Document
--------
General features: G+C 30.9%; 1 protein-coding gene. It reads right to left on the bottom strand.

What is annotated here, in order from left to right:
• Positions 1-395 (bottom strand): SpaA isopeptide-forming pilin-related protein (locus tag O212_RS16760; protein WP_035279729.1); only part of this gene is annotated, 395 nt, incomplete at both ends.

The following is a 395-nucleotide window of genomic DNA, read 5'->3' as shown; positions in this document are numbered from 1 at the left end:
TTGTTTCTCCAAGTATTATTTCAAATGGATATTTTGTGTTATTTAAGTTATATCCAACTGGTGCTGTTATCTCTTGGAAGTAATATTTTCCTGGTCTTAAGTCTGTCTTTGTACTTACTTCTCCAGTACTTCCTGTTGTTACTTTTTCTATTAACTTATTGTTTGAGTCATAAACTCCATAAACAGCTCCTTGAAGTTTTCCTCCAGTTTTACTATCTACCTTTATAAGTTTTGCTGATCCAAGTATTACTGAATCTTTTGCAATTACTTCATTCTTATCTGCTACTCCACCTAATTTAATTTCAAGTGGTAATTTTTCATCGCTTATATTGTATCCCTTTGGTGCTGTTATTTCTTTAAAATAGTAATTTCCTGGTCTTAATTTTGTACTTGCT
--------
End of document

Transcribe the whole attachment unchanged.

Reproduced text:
General features: G+C 30.9%; 1 protein-coding gene. It reads right to left on the bottom strand.

What is annotated here, in order from left to right:
• Positions 1-395 (bottom strand): SpaA isopeptide-forming pilin-related protein (locus tag O212_RS16760; protein WP_035279729.1); only part of this gene is annotated, 395 nt, incomplete at both ends.

The following is a 395-nucleotide window of genomic DNA, read 5'->3' as shown; positions in this document are numbered from 1 at the left end:
TTGTTTCTCCAAGTATTATTTCAAATGGATATTTTGTGTTATTTAAGTTATATCCAACTGGTGCTGTTATCTCTTGGAAGTAATATTTTCCTGGTCTTAAGTCTGTCTTTGTACTTACTTCTCCAGTACTTCCTGTTGTTACTTTTTCTATTAACTTATTGTTTGAGTCATAAACTCCATAAACAGCTCCTTGAAGTTTTCCTCCAGTTTTACTATCTACCTTTATAAGTTTTGCTGATCCAAGTATTACTGAATCTTTTGCAATTACTTCATTCTTATCTGCTACTCCACCTAATTTAATTTCAAGTGGTAATTTTTCATCGCTTATATTGTATCCCTTTGGTGCTGTTATTTCTTTAAAATAGTAATTTCCTGGTCTTAATTTTGTACTTGCT